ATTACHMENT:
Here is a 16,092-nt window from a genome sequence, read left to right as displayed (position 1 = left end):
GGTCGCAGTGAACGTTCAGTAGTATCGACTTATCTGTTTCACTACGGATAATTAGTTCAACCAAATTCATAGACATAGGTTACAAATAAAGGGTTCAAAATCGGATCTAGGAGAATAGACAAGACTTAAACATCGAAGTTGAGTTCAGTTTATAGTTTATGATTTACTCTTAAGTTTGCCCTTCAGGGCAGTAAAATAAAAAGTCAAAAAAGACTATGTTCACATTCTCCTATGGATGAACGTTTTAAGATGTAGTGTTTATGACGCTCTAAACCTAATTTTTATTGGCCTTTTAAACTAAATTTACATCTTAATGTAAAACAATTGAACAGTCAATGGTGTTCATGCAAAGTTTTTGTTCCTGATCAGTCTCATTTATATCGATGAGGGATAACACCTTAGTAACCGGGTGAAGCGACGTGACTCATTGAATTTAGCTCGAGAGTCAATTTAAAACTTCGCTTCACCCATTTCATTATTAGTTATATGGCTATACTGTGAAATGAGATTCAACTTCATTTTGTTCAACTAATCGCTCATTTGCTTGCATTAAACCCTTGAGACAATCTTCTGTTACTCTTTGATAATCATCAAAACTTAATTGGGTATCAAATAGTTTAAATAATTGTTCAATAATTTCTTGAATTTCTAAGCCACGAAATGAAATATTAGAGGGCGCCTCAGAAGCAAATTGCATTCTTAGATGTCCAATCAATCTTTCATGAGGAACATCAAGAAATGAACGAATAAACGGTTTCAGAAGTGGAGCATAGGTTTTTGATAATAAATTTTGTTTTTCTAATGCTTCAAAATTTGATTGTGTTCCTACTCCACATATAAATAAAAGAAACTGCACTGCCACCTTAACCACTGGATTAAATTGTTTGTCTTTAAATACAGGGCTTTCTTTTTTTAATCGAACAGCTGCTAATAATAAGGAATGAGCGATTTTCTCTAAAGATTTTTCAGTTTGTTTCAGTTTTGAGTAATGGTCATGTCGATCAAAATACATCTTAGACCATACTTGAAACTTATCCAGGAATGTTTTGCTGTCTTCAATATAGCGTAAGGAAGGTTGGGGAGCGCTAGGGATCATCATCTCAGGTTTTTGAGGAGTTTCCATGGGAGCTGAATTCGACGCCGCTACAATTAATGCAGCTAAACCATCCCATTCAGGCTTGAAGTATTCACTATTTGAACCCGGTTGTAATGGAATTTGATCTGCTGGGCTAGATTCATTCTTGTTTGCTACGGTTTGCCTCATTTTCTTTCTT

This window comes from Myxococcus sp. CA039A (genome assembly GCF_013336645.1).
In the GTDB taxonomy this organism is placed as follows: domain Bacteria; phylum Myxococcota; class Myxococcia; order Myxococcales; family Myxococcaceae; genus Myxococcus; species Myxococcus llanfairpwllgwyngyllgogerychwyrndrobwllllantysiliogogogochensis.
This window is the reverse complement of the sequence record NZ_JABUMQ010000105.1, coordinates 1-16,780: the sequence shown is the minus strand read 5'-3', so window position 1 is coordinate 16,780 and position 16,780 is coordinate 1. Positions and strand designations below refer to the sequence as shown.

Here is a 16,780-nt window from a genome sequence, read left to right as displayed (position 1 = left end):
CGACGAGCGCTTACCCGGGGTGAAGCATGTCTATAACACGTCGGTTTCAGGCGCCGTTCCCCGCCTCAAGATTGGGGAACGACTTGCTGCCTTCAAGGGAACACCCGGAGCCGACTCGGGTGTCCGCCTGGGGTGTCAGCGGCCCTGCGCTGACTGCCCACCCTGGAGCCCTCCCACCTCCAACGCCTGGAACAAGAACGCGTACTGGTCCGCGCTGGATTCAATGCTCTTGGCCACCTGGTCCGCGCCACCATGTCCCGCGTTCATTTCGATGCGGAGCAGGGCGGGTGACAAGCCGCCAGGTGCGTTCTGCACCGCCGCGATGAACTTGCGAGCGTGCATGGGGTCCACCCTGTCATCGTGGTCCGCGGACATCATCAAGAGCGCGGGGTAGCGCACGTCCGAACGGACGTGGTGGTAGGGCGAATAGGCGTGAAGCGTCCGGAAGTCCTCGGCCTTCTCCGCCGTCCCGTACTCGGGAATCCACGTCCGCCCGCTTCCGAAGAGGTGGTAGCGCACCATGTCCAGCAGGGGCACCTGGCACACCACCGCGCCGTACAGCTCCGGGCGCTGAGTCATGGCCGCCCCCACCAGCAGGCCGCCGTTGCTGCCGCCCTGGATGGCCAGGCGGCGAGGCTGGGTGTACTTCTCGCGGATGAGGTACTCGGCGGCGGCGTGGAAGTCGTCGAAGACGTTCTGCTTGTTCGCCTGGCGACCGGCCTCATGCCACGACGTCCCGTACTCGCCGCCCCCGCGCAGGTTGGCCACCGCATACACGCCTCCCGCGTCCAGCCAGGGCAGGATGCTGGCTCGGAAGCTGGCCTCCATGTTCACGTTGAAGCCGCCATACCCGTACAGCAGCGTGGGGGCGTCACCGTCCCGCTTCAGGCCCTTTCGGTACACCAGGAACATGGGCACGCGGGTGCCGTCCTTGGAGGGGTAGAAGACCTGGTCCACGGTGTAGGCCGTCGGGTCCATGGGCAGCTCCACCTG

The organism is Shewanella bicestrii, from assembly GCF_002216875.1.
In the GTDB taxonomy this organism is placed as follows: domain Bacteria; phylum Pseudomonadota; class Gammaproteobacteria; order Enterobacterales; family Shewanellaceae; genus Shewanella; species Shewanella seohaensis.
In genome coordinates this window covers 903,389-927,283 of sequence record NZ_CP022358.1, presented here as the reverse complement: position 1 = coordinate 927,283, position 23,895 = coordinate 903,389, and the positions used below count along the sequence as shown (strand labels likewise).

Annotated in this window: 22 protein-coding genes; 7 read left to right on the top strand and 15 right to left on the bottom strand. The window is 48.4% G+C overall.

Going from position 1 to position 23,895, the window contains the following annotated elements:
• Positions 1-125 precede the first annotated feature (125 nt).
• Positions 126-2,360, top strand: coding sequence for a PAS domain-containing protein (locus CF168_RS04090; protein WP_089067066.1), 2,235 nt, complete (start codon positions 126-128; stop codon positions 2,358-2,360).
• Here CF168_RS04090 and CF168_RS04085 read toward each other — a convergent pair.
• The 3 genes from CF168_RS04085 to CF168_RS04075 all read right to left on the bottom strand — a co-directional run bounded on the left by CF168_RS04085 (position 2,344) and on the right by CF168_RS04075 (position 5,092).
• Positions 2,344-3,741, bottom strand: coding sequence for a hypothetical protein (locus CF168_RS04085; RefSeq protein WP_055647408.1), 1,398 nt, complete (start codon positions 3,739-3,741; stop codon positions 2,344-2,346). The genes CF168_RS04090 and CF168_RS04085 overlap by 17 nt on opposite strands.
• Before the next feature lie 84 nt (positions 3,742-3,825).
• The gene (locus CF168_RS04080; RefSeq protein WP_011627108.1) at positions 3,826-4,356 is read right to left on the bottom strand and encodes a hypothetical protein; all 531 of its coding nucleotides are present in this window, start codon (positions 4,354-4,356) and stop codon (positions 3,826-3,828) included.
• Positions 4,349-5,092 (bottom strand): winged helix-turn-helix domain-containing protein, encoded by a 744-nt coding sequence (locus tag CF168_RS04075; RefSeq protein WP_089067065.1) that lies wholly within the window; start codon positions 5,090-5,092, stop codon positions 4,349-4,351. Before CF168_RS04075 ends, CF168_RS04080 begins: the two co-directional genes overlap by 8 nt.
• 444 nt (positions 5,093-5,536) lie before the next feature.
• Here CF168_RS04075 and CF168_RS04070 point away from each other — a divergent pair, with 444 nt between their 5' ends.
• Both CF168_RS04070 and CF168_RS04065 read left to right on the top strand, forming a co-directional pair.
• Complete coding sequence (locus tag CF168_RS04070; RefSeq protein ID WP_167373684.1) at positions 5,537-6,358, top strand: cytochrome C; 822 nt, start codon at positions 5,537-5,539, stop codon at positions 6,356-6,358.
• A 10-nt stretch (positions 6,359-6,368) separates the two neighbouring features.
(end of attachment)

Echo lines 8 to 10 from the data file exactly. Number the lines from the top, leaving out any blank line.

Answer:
The organism is Shewanella bicestrii, from assembly GCF_002216875.1.
In the GTDB taxonomy this organism is placed as follows: domain Bacteria; phylum Pseudomonadota; class Gammaproteobacteria; order Enterobacterales; family Shewanellaceae; genus Shewanella; species Shewanella seohaensis.
In genome coordinates this window covers 903,389-927,283 of sequence record NZ_CP022358.1, presented here as the reverse complement: position 1 = coordinate 927,283, position 23,895 = coordinate 903,389, and the positions used below count along the sequence as shown (strand labels likewise).